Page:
Open source's role in the extinction of proprietary software

Open source is here for good. Get drivers to help your customers make the decision to invest in open source.

IT channel takeaway: Open source is not just for SMBs. This Q&A explains the inevitability of open source changing the IT landscape, and offers drivers in helping customers determine if they should take open source seriously.

With Guy Smith, chief consultant for Silicon Strategies Marketing. Both in a VP role and through consulting, Smith has led efforts on marketing technology products and services as diverse as enterprise backup software, collaborative software development systems, donation management portals and language/localization services.

Question: You have written that open source software, as well as software-as-a-service (SaaS), will eventually render traditional proprietary enterprise software markets extinct. What is the top driver for that trend?

Smith: Actually, those two elements — along with some other factors — have already made the traditional software industry extinct. Even those companies selling software using traditional innovation, development and licensing schemes have changed or augmented their approaches to remain competitive. So the software business we all once knew is indeed dead. But it has been replaced by a different species.

The top driver is the Internet. Cheap network access and a settled set of technology standards led to open source becoming a viable development system, led to global outsourcing, and led to new sales and marketing methods. This, in turn, led to a changed scope in the economics of development and deployment, and new economics in sales and marketing. It has also opened up the SMB markets in ways that were formerly impractical.

The Internet also allowed the rise of affordable SaaS. In the bad old days, we had service bureaus, but they were limited in scope and affordable only by larger organizations. Ubiquitous Internet access allowed companies like to thrive since the cost to support a one-person organization is now low enough that the service was affordable to anyone.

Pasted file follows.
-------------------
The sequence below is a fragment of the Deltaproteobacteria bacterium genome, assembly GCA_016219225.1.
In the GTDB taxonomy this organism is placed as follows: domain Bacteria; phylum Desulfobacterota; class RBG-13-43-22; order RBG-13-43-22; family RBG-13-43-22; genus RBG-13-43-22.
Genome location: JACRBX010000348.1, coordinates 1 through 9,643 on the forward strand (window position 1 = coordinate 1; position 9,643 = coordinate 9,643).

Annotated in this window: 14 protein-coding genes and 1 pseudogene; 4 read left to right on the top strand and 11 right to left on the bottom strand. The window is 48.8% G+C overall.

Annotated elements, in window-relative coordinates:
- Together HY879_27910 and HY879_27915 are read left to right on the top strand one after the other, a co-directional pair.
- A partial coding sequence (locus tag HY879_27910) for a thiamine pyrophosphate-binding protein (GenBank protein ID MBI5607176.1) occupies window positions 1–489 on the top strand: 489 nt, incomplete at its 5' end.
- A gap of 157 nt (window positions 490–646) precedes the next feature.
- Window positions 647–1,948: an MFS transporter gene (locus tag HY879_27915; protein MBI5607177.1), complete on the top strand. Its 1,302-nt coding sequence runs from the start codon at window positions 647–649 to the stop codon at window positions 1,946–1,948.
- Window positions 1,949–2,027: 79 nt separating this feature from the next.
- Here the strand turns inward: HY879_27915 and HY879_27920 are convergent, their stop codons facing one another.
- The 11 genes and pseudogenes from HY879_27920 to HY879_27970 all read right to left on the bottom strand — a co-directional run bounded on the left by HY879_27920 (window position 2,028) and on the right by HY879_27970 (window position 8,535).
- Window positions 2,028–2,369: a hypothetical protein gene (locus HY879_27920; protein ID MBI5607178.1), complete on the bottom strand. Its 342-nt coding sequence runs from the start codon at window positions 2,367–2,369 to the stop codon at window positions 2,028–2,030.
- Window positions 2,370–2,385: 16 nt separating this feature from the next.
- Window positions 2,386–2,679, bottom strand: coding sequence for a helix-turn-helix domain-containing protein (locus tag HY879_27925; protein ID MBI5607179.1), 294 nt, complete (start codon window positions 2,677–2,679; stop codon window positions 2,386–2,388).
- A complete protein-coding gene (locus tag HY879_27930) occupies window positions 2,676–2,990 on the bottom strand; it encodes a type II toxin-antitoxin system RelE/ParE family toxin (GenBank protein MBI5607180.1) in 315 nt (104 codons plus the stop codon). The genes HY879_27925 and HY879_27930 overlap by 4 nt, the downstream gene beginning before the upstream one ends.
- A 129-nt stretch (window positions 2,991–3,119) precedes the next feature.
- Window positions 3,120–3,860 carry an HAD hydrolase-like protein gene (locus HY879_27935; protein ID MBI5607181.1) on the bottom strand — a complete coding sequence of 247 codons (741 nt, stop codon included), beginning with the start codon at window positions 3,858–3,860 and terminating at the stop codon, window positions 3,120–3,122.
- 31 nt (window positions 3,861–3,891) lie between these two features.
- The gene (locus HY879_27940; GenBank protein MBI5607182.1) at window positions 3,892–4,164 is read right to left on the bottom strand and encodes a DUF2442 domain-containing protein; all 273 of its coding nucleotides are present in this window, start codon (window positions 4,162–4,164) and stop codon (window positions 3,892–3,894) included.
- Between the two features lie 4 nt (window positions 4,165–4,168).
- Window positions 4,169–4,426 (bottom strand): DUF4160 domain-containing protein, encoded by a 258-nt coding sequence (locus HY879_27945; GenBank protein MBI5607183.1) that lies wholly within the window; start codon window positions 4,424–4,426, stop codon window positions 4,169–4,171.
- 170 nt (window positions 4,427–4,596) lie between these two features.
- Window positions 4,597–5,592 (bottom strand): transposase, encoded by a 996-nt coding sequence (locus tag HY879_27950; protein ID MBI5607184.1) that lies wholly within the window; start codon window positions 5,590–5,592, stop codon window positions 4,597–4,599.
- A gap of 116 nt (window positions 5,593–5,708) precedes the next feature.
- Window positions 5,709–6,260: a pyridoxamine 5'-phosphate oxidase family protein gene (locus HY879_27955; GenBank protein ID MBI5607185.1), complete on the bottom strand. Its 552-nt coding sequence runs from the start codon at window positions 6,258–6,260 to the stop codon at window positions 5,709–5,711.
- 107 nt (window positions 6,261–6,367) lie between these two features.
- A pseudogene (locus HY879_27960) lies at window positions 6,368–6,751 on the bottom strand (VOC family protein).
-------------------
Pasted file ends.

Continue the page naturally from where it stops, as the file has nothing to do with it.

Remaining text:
Question: In what timeframe do you see this happening?

Smith: A timeframe cannot be predicted because of a huge variable — patents. There have already been rumblings about software patent holders litigating against open source. So far, only SCO had the nerve to do so, and they made the fatal mistake of kicking IBM in the shins. SCO will likely vanish soon. But what about Microsoft? What about other vendors who have intellectual property (IP) and will lose revenue if and when open source alternatives arise?

This is an inevitability, though when and how much litigation will slow open source remains a question. Proposed changes to U.S. patent law, changing away from a "first invented" to a "first filed" basis, will only increase the odds of this happening. At this point, when open source dominance occurs is still an open question.

Question: How do you respond to those who say that open source is more of a small- to mid-market play and won't displace proprietary software completely?

Smith: Anyone who believes it is only a small- to mid-market play has not been paying attention. I've personally interviewed CIOs at global financial services, retailing and manufacturing companies, and open source is both actively in use and a central part of the long-term IT strategy.

That being said, open source won't take over the enterprise — completely. Large organizations have all the servers and software they can use. What they need are new efficiencies and differentiation in their offerings. Traditional software companies will become more specialized and innovate in areas that create these efficiencies and differentiation. The value added by traditional software firms is moving up the stack, almost entirely into the application and information management layers.

But open source will, over the long term, dominate the infrastructure. A few years back, one analyst concluded that the average Intel-based server could support 95 percent of all common server needs. With the advent of multi-core chips from AMD and Intel, that number will approach 100 percent. With that, Linux and other open source middleware will slowly [begin to] dominate. Vendor-specific UNIX implementations do not offer enough differentiation to justify the extra expense, and aside from Microsoft Windows Server, there is no other mass deployment operating system. The tactical advantage Windows offers is both small and temporary.

This 3 Questions originally appeared in a weekly report from IT Business Edge.

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